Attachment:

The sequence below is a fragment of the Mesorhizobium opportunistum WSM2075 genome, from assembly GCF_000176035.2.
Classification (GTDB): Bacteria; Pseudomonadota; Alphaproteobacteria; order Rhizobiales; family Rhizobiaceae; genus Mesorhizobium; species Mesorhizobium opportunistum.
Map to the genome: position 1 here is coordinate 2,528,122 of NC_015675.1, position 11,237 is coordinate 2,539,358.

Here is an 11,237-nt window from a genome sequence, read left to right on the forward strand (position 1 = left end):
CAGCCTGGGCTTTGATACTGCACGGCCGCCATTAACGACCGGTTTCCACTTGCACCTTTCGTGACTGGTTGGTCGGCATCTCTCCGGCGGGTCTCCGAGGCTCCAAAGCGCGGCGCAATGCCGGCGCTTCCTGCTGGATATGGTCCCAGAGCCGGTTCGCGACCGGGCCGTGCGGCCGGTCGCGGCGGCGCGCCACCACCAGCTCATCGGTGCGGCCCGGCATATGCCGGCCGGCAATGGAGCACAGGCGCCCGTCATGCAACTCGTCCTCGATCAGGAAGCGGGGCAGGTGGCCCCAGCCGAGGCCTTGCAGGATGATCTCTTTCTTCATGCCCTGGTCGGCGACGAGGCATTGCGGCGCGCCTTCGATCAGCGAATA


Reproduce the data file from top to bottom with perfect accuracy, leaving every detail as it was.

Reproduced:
The sequence below is a fragment of the Mesorhizobium opportunistum WSM2075 genome, from assembly GCF_000176035.2.
Classification (GTDB): Bacteria; Pseudomonadota; Alphaproteobacteria; order Rhizobiales; family Rhizobiaceae; genus Mesorhizobium; species Mesorhizobium opportunistum.
Map to the genome: position 1 here is coordinate 2,528,122 of NC_015675.1, position 11,237 is coordinate 2,539,358.

Here is an 11,237-nt window from a genome sequence, read left to right on the forward strand (position 1 = left end):
CAGCCTGGGCTTTGATACTGCACGGCCGCCATTAACGACCGGTTTCCACTTGCACCTTTCGTGACTGGTTGGTCGGCATCTCTCCGGCGGGTCTCCGAGGCTCCAAAGCGCGGCGCAATGCCGGCGCTTCCTGCTGGATATGGTCCCAGAGCCGGTTCGCGACCGGGCCGTGCGGCCGGTCGCGGCGGCGCGCCACCACCAGCTCATCGGTGCGGCCCGGCATATGCCGGCCGGCAATGGAGCACAGGCGCCCGTCATGCAACTCGTCCTCGATCAGGAAGCGGGGCAGGTGGCCCCAGCCGAGGCCTTGCAGGATGATCTCTTTCTTCATGCCCTGGTCGGCGACGAGGCATTGCGGCGCGCCTTCGATCAGCGAATA